A sad farewell to the Tarn
We were waved off by family and friends at the boozer and then as we departed Barnsley International Interchange. Claire lasted at least 30 minutes before she nodded off just past Sheffield.
After a slight delay due to snow at Luton airport we touched down at 19.15 in Sabiha Gökçen International Airport Istanbul, Turkey.
Claire playing in the snow trying not to tipple over with her rucksack
Dannys first pint at Luton Airport
Good old Stavros
The rucksacks arrived soon afterwards on the conveyer belt following a slight hold up at passport control for Danny- those ethnic looks are constantly getting him into bother.
Following Lonely planet’s excellent advice, a bus, a funicular and a tram later we made it to the superb Sultanahmet where we were confronted by two of the oldest and largest buildings in the world (namely the Blue Mosque and Aya Sofya but at his point we didn’t know which was which and were desperate for our first Turkey beer).
Funicular- yeah we didn’t know what one was either, Its a tram which goes up hills!
Yakamoz guest house was a five minute stroll from here (make it ten with the rucksacks and coffee machine) our first Turkish beer and Adana kebab later we were tucked up in bed with the guide book planning our next three days in the city- well Danny was, Claire was busy knocking the zzzzzzz out.
Constructed between 1606 and 1616 this building which sits directly opposite its predecessor Aya Sofya is truly unbelievable. It’ s not very blue but It looks like a Disney fairytale castle from the outside and on entering (without shoes but with a scarf for Claire) you have the pleasure of the squidgiest plush carpet ever under your feet. Reckon those Turkish carpets sellers eyes lit up when they got the contract for this place.
The ‘not blue at all’ Blue Mosque
Constructed over a thousand years earlier than the Blue Mosque (yep that’s not a typo) the building was firstly used as a Christian church and later converted into a mosque. Emperors were crowned here under the thirty million gold mosaic tiles which cover its interior. Unfortunately plush carpet is replaced by freezing cold stone tiles so this place was fffffffreezing!!! Claire, in spite of her trusty thermals couldn’t wait to get out of the place.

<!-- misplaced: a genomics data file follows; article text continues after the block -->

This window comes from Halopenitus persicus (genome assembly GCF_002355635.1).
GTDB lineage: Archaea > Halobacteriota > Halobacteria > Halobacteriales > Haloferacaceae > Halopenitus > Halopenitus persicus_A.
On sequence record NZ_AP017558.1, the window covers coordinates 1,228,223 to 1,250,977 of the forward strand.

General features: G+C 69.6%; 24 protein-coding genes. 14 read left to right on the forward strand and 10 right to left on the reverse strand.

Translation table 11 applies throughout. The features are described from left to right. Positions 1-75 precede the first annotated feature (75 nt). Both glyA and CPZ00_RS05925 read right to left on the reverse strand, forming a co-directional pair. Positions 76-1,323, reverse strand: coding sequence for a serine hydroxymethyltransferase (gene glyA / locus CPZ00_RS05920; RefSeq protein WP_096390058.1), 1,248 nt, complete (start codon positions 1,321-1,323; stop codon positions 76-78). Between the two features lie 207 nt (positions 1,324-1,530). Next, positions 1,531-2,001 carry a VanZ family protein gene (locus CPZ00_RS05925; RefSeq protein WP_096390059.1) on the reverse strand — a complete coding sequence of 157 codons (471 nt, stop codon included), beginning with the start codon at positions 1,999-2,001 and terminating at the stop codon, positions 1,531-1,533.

Very Old Aya sofya
This subterranean structure (basically an underground reservoir thing) was built in 532! It puts the Victorian sewage systems of London to shame. It once held 80,000 cubic metres of water and basically was the underground reservoir for the city. It seems in Istanbul that even structures underground are not only decorative but also built to last. It was also warmer in here so Claire was a happy bunny.
Under the city
A very famous bridge in Istanbul. The whole bridge was full of fellas (and some burka clad ladies) fishing day and night for their teas. Of course Danny couldn’t help but sample the local mackerel sarnie, claire took pictures and held her nose.
The boat under the galetta bridge where the sarnies were fried up
The days catch
Spice Bazaar & Grand Bazaar
Over 4000 shops spreading several kilometres its every blokes worst nightmare. Even though it dates back to 1451 it just so happens that Del boy and Rodney have also stumbled upon this ancient place. After persistent cherps of lovely jubblys, cheap as chips and Asda price promises we took a right turn and Claire chowed down on a ‘’lovely jubbly’’ doner kebab. We returned to the hustle and bustle, enjoyed haggling some more with the locals and still didn’t trouble their till rolls.
Sugar and spice and all things at a price
After a hectic first day in the city we spent the second day on a cruise up the Bosphorus Strait to the mouth of the black sea. It was sunny but god was it cold!
Istanbul spreads across both sides of the strait. One half of Istanbul is Asia, the other is Europe- strange …….and they both have different emergency numbers too. The city is connected by a multitude of bridges (The Galetta, Bosphorus) and also hundreds of very nippy ferries. The north end of the strait runs into the Black Sea, the southern into the Sea of Marmara.
Chilly set off
A nice pad at the sea side
We were flying to Qatar at 11pm on our last day so after a slight lie in, typically continental breako of eggs and slimey ham we packed up and headed to the Topkapi Palace. This was the residential palace of the sultans and to say its slightly posh is an understatement. Now it’s a museum packed with old jewels and relics. Its holds the 5th largest diamond in the world which apparently one of the Sultans had made into a ring now, they could either bench press 1000 kilos with their massive sausage fingers or he was so filthy rich he was wheeled around cos this thing was huge!
The palace entrance
Danny sat on his mate in Topaki park
We thoroughly enjoyed our three days in Istanbul and definitely recommend it to everyone. We left the budget guest house behind us and headed to the airport for our luxury stay in Qatar with Claire’s brother Ben. All we had to worry about now was the fact that co-habiting is against the law unless you’re wed and that we thought we could well stick out a little with our huge rucksacks, walking boots and Danny’s (now very tight) Barnsley shirt in the five star hotel we were staying in.
Our route on this post:
|1||Barnsley, United Kingdom||January 13, 2013|
|2||Luton Airport, United Kingdom||January 13, 2013|
|3||Sabiha Gökçen International Airport, Turkey||January 14, 2013|
|4||Sultanahmet, Turkey||January 14, 2013|
|5||Bosphorus Cruise, Turkey||January 16, 2013|
|6||Sultanahmet, Turkey||January 16, 2013|
|7||Sabiha Gökçen International Airport, Turkey||January 17, 2013|